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Urban Consolidation: Current Developments

Urban Consolidation: Current Developments

Advice on legislation or legal policy issues contained in this paper is provided for use in parliamentary debate and for related parliamentary purposes. This paper is not professional legal opinion.
Briefing Paper No. 23/1997 by Stewart Smith
Demographics in Australia have changed dramatically over the last 25 years. In the 1990's, the traditional family of two parents and dependent children is now in the minority and accounts for only 25% of all households. More than half of all households comprise only one or two people, and the number of elderly people will increase by over 50% in the next twenty years. In the light of these statistics, it is noteworthy that more than 66% of dwellings in Sydney comprise the traditional detached family house (page 1).

These changing demographic patterns, as well as a growing population, help account for the fact that Sydney will, on present trends, require an additional 520,000 new dwellings between 1991 and 2021. In response to these projections, State governments have pursued policies of urban consolidation.

Urban consolidation is the process of increasing or maintaining the density of housing in established residential areas (page 3). The ultimate aim of consolidation is to reduce development on the fringe areas of the city. Arguments for and against urban consolidation centre on three main issues: economic, environmental and social. It is apparent that one of the driving forces of urban consolidation in the later half of the 1990's is to help reduce air pollution in Sydney, especially that affecting Sydney's western suburbs.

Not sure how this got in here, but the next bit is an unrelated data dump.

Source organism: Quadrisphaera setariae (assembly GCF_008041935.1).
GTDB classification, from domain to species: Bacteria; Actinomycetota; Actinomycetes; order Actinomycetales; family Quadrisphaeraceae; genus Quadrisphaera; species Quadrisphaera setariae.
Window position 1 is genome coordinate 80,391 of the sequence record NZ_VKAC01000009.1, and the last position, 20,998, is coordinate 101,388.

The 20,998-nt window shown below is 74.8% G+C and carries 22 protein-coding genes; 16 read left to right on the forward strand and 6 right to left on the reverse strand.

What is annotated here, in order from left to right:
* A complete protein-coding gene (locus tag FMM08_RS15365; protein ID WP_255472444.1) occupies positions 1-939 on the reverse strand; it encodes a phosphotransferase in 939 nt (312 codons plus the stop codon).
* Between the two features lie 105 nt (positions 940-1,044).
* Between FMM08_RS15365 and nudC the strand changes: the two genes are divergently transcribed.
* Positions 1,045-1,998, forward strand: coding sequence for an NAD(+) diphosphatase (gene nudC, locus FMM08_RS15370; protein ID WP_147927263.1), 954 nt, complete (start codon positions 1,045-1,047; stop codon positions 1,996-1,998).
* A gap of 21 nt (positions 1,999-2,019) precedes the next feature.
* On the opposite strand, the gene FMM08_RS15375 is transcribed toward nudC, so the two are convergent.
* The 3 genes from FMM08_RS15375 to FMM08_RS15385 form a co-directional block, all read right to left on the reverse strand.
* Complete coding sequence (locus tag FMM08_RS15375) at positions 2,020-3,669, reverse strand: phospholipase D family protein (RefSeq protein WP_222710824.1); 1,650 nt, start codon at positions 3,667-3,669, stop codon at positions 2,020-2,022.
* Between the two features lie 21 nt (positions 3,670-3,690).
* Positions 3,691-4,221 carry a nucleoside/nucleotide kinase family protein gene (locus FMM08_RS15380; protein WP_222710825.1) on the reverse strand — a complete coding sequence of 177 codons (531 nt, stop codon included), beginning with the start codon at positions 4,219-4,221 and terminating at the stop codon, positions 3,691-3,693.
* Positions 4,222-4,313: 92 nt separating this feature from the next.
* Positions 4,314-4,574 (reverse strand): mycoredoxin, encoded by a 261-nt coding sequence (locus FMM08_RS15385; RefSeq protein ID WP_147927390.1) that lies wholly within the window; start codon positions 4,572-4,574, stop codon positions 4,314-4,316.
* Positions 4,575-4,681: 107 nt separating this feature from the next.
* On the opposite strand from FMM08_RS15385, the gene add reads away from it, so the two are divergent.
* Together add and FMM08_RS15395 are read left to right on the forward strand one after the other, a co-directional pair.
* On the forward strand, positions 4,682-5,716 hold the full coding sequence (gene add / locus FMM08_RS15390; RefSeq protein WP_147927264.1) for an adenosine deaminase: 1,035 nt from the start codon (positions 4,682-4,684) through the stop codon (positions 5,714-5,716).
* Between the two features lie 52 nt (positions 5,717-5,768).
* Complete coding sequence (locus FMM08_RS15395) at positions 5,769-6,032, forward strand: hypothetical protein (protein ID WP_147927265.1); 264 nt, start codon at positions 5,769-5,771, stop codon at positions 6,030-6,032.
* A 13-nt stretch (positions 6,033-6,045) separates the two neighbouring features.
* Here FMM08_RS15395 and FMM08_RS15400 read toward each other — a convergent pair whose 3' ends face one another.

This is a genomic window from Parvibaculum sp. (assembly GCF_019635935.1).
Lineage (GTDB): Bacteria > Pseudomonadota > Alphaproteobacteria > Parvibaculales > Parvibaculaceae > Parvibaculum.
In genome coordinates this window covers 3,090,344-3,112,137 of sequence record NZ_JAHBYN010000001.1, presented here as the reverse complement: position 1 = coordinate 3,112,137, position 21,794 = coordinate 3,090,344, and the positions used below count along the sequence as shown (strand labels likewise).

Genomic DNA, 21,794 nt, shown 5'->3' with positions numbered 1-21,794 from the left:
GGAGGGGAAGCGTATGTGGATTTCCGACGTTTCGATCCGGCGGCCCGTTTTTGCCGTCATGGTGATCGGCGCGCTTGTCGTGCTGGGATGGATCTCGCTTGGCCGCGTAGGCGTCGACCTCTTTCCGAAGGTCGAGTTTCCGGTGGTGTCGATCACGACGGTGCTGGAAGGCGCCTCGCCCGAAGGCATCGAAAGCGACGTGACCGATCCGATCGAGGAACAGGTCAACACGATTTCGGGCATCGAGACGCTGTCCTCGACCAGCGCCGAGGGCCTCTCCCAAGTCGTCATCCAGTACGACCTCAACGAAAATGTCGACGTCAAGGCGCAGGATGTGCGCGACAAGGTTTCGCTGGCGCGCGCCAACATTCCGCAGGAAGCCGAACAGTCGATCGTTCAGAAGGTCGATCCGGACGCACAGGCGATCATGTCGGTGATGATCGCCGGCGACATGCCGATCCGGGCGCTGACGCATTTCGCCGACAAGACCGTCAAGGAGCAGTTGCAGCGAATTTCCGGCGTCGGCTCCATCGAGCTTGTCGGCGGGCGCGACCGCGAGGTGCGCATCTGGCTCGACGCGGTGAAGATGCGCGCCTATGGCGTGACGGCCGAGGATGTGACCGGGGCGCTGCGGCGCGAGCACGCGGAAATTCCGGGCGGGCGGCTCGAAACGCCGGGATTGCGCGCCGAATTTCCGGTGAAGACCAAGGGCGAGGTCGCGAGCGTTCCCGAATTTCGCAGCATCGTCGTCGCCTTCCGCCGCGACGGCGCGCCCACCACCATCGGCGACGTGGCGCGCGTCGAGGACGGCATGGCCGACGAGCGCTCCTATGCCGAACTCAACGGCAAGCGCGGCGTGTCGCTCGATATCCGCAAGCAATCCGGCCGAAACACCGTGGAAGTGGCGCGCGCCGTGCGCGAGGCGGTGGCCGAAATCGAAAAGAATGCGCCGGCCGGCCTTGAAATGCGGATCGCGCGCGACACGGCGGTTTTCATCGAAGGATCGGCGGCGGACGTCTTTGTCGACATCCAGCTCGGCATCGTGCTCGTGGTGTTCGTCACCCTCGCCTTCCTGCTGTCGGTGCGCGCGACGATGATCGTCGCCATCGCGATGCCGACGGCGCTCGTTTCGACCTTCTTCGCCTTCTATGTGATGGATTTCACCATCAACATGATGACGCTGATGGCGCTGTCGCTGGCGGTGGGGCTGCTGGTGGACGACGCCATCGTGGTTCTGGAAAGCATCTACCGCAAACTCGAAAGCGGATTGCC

Commentators have noted that to achieve urban consolidation goals, land prices, distribution of employment and access to transport are key factors that influence where people choose to live (page 5). Local government is responsible for day to day land use planning and housing management. It is argued by some that historically, councils have entrenched the idea of a single dwelling on a quarter acre block through regulatory fiat (page 6). The policies of State governments towards urban consolidation targets has been of great significance to councils and their land use planning procedures since the mid 1980's (page 7).

With the election of the Carr ALP government in early 1995, previous State government policies on urban consolidation were repealed, and councils were invited to prepare their own residential development strategies (page 12). The strategies were to identify urban consolidation opportunities, and if the strategy was accepted by the State government the council would be exempt from the newly drafted State Environmental Planning Policy No 53: Metropolitan Residential Development (page 13). SEPP 53 was released in September 1997. Of the 53 councils in the greater metropolitan area of Sydney, 36 have prepared strategies that meet the government's urban consolidation goals, whilst the remainder have been given an additional six months to prepare an acceptable strategy or their council area will be subject to SEPP 53.